Here’s one from way back in January that I was particularly excited to see in my inbox: Nine, a new collaboration between the ever-perplexing Autistici (UK-based sound artist David Newman, curator of Audiobulb) and experimental pianist Justin Varis, off Eilean Records, one of my faves.
If one were only aware of Autistici’s wildly imaginative work as a sound designer and not of any of Varis’s releases, one might assume that this might be the sort of collaboration where one person’s job is to be the straight musician, while the other’s is to process and embellish. However, taking into account the highly unusual experimental character of Varis’s EP for Audiobulb, Mountains, it’s clear that this was not the cause. That was more of a microsound album riddled with odd manipulations and ethereal effects than straight neoclassical, and so it isn’t surprising that Nine is two sonic explorers investigating abstract, deeply textural territory. That trek takes down in a bathysphere into the ringing sanctuary of “Blue (Heart of a Diver)” and into the arid spaces of “Orange Red Grey” without missing a beat, in keeping with the slightly rambunctious sensibilities of these two with regard to composition. However, on the epic “Amber (Sleep Test for Eric)” time slows down as layers of minute details accumulate to form the emotive theme.
The release comes with eight remixes that are really more like radical reworkings from some of the brightest in the international microsound community: Pillowdiver, Isnaj Dui, Christopher Hipgrave, Marcus Fischer, Monty Adkins, Offthesky, Letters! On Sounds, and Wil Bolton. Out of all these, Dui’s contribution stands out most, perhaps because her approach so strongly contrasts with Autistici’s.
It’s hard to pin down what keeps me coming back to this collection. It’s impassive but emotive, manic and then meditative– Varis certainly confronted Newman with something more emotionally cohesive than what one would expect from Autistici, and the result is pretty wonderful. If you’re at all interested in modern takes on sound design, this should be among your essential listening for the year.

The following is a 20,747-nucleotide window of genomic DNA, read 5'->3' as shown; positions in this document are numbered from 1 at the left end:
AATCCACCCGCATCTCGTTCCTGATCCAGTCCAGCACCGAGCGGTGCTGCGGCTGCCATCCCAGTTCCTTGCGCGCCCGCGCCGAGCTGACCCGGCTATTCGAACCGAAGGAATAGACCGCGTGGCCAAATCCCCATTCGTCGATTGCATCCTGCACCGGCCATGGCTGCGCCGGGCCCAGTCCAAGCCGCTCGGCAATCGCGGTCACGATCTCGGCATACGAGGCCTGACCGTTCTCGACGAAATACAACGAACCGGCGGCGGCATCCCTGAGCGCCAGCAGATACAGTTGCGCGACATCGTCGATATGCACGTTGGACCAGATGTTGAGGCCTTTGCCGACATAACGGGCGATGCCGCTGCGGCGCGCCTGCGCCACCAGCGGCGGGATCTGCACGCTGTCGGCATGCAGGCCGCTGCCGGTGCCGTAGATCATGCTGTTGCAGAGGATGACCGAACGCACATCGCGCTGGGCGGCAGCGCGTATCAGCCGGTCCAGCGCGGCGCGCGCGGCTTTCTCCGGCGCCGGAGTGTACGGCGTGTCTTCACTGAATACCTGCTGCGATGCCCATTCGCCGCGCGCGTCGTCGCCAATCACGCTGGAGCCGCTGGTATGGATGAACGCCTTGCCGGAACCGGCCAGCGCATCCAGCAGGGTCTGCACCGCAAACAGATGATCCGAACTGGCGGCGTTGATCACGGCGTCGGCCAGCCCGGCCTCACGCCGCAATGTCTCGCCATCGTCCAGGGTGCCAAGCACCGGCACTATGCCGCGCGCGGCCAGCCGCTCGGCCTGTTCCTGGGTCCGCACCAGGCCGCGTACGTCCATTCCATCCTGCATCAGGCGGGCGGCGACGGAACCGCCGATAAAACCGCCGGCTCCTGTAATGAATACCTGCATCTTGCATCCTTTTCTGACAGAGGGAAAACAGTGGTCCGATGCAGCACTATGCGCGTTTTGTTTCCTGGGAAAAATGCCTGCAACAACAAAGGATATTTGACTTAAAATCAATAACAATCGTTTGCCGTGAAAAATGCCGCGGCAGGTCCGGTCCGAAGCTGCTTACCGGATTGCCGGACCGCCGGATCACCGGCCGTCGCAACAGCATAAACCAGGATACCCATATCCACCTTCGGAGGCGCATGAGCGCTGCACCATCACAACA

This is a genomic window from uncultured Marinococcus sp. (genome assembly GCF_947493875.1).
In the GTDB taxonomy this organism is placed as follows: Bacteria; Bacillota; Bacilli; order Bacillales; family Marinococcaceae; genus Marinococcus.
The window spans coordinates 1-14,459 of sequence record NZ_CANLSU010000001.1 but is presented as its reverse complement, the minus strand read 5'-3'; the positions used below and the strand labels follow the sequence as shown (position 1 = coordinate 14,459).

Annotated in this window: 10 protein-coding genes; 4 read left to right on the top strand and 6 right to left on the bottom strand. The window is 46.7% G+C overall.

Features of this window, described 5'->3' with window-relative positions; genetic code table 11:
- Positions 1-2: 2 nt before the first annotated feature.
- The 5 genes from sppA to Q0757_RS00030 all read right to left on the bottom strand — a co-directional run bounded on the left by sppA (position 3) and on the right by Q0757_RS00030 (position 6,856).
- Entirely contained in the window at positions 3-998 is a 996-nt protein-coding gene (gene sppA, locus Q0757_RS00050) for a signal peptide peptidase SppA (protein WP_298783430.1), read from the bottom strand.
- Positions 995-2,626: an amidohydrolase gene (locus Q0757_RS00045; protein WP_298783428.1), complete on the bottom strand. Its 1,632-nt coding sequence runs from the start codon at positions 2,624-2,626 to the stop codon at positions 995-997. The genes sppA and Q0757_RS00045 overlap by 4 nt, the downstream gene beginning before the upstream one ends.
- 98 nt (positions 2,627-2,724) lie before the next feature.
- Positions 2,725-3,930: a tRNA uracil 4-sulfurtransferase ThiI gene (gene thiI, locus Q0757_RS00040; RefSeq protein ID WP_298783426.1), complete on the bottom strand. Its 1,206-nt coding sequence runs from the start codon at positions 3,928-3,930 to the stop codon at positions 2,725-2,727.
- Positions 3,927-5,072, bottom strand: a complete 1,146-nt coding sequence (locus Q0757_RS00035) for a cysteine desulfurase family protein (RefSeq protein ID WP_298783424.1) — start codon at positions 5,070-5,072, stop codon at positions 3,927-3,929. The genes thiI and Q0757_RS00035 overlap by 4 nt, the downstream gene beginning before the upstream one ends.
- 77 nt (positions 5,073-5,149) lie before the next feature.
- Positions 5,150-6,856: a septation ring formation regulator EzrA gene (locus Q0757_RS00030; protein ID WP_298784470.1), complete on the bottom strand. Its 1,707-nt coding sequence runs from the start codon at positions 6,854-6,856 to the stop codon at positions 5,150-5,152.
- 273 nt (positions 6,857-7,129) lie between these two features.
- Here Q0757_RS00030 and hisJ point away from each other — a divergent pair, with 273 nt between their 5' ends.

KEDA is the fruit of a musically trans-cultural collaboration between two artists based in France: E’Jong-Ju, master of the ancient and notoriously difficult geomungo stringed instrument, and Mathias Delplanque, electronic music composer and sound artist. Their maiden album from February, Hwal, off Brussels’s intriguing Parenthèses Records, surely stands as one of the more substantial and genuinely exploratory experimental albums of the year.
This specific “East meets West” undertaking is one that will not be entirely unfamiliar to English-speaking fans of experimental sounds, considering geomungo master Kim Jin-Hi’s extensive collaborations with free-improvisation legends like Henry Kaiser and Derek Bailey (along with others with masters from India, Japan, and China). However, the exchange at the heart of Hwal (Korean for “bow”), is certainly a far cry from the rickety guitar lines that shared space with the geomungo on 1991’s Sargeng; this one captivates with a dubby, shadowy ambience that I think I prefer. Crashing bursts of noise unevenly weave in and out of the soundscapes (check: the title track), but for the most part Delplanque (who spent a year mixing the live performances seen here) gives Jong-Ju space, subtly transforming her performances with percussive electronic elements and weighty effects. Among these sinuous and reverberant mixes, a universal folk music can be found…
It’s a mystic dark ambient trip not realy like anything else; don’t waste any time and take the plunge!